Author: Omar G. Reid, Genre: African Americans, Total Page: 112, Publisher: Ub & Us Communications, ISBN: NWU:35556039778063

Author: Mary-Frances Winters, Genre: Social Science, Total Page: 256, Publisher: Berrett-Koehler Publishers, ISBN: 9781523091324

This is the first book to define and explore Black fatigue, the intergenerational impact of systemic racism on the physical and psychological health of Black people—and explain why and how society needs to collectively do more to combat its pernicious effects. Black people, young and old, are fatigued, says award-winning diversity and inclusion leader Mary-Frances Winters. It is physically, mentally, and emotionally draining to continue to experience inequities and even atrocities, day after day, when justice is a God-given and legislated right. And it is exhausting to have to constantly explain this to white people, even—and especially—well-meaning white people, who fall prey to white fragility and too often are unwittingly complicit in upholding the very systems they say they want dismantled. This book, designed to illuminate the myriad dire consequences of “living while Black,” came at the urging of Winters's Black friends and colleagues. Winters describes how in every aspect of life—from economics to education, work, criminal justice, and, very importantly, health outcomes—for the most part, the trajectory for Black people is not improving. It is paradoxical that, with all the attention focused over the last fifty years on social justice and diversity and inclusion, little progress has been made in actualizing the vision of an equitable society. Black people are quite literally sick and tired of being sick and tired. Winters writes that “my hope for this book is that it will provide a comprehensive summary of the consequences of Black fatigue, and awaken activism in those who care about equity and justice—those who care that intergenerational fatigue is tearing at the very core of a whole race of people who are simply asking for what they deserve.”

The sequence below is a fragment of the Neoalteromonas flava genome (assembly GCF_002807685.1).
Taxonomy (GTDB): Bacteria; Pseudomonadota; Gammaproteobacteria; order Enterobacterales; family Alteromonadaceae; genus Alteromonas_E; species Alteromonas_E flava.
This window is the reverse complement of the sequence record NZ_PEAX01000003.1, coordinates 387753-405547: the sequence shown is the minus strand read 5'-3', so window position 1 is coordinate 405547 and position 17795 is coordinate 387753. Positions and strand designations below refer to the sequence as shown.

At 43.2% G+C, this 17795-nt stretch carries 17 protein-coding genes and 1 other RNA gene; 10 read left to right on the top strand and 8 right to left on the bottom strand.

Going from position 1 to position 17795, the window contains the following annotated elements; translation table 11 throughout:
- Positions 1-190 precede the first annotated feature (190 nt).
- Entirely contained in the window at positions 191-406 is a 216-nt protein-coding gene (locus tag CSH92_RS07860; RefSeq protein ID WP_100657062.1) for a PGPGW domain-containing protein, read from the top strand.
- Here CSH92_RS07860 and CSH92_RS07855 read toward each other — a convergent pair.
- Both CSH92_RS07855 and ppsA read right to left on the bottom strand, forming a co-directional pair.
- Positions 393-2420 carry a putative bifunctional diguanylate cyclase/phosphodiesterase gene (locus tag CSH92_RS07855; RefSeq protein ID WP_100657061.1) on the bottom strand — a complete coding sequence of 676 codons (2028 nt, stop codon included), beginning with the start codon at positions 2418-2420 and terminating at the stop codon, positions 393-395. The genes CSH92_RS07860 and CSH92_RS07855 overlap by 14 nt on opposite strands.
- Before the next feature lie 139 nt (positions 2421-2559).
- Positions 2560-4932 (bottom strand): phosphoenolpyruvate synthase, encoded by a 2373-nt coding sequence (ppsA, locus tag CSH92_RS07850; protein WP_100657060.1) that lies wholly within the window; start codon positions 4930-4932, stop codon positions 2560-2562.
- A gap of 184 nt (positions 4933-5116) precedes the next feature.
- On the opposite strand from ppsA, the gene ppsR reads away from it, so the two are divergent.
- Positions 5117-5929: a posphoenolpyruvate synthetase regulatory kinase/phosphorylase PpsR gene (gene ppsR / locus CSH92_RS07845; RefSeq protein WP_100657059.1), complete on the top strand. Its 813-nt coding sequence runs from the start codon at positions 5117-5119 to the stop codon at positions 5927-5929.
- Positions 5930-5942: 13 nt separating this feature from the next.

Author: Reba Riley, Genre: Biography & Autobiography, Total Page: 368, Publisher: Simon and Schuster, ISBN: 9781501124037

Simultaneously published in St. Louis, Missouri by Chalice Press, 2015.

Author: Ron Eyerman, Genre: Social Science, Total Page: 302, Publisher: Cambridge University Press, ISBN: 0521004373

Ron Eyerman explores the formation of African American identity through the cultural trauma of slavery.

Author: Harriet A. Washington, Genre: History, Total Page: 512, Publisher: Anchor, ISBN: 9780767929394